Facebook's $20 million settlement of a lawsuit stemming from its sponsored stories ads has caught the attention of the Federal Trade Commission, which this week filed papers in an appeal challenging the deal.
The FTC argues in its legal papers that the judge who approved the settlement incorrectly said that the federal Children's Online Privacy Protection Act potentially trumps state laws governing the privacy of teens. “Nothing in the language, structure or legislative history of COPPA evinces a Congressional intent to displace state protections of teenagers’ online privacy in their entirety,” the FTC says in a friend-of-the-court brief filed on Thursday with the 9th Circuit Court of Appeals. “COPPA was enacted in the shadow of state privacy laws -- including state protections that are particular to minors -- that had existed for nearly a century.”
The settlement calls for Facebook to pay $15 each to around 600,000 users who were featured in
“sponsored stories” -- ads featuring users' names and images and shown to their friends. The deal also requires Facebook to pay several million dollars to various nonprofits and
The company revised its terms of service to require adult users to state they give permission for their names and photos to be shown in ads. Users under 18 must represent that at least one parent agrees.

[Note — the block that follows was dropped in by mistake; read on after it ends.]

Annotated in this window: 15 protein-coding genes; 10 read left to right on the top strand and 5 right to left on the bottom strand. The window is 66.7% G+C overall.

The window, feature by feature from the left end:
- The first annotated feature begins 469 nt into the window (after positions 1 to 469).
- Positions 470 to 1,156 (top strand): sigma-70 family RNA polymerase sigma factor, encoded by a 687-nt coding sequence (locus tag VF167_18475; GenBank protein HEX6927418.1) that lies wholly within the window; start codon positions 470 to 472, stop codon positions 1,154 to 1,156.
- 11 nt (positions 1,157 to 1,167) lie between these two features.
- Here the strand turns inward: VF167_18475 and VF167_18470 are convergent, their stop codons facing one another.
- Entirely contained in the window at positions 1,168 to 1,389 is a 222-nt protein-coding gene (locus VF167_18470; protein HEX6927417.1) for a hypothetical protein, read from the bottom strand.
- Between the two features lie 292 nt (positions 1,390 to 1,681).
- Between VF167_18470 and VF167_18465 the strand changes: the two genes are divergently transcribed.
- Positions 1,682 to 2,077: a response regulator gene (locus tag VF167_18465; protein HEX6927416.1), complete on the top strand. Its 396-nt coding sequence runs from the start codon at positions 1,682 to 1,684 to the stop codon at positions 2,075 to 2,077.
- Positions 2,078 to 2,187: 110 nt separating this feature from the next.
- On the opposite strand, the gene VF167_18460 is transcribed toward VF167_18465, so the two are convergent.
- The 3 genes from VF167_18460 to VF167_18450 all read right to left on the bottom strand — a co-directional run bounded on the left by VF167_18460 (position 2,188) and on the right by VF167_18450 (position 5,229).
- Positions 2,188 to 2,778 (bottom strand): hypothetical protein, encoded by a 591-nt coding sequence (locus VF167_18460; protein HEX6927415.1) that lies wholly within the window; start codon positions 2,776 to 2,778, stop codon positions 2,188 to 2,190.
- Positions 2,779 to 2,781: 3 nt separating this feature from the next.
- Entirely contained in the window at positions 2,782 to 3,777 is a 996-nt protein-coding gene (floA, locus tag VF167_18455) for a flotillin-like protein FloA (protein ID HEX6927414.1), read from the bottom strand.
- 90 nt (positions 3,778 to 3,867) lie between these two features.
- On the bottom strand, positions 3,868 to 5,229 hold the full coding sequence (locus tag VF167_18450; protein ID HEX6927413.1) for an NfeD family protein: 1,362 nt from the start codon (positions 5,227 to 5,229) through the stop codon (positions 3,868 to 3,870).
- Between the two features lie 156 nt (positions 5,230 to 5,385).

The deal, which was approved by U.S. District Court Judge Richard Seeborg in the Northern District of California, resolved a class-action lawsuit alleging that
Facebook's sponsored stories program violated a California state law prohibiting companies from using adults' names or photos in ads without their consent and banning the use of teens' names or photos
in ads without parental consent.
Six other states also have laws restricting companies from using minors' names and images in ads.The settlement has drawn opposition from some Facebook users, parents of users and advocacy groups, which are asking the 9th Circuit to vacate the deal.
Among other arguments, opponents say that the terms of the deal actually enable Facebook to continue using minors' names in ads without parental permission -- even though doing so potentially violates the law in seven states. (Facebook is ending its old “sponsored stories” program next month, but plans to still show users' names and photos in social ads.)
When Seeborg allowed the settlement to go through, he ruled that the federal children's privacy law “may well” invalidate state laws giving teens additional privacy protections. The federal law prohibits Web site operators from collecting personal information from children younger than 13.
The FTC takes issue with Seeborg's interpretation of the federal children's privacy law. “Nothing in COPPA’s language, structure or legislative history indicates that Congress intended for that law to preempt state law privacy protections for people outside of COPPA’s coverage, including teenagers,” the FTC says. The agency is asking the 9th Circuit to reject Seeborg's “erroneous views” about the issue.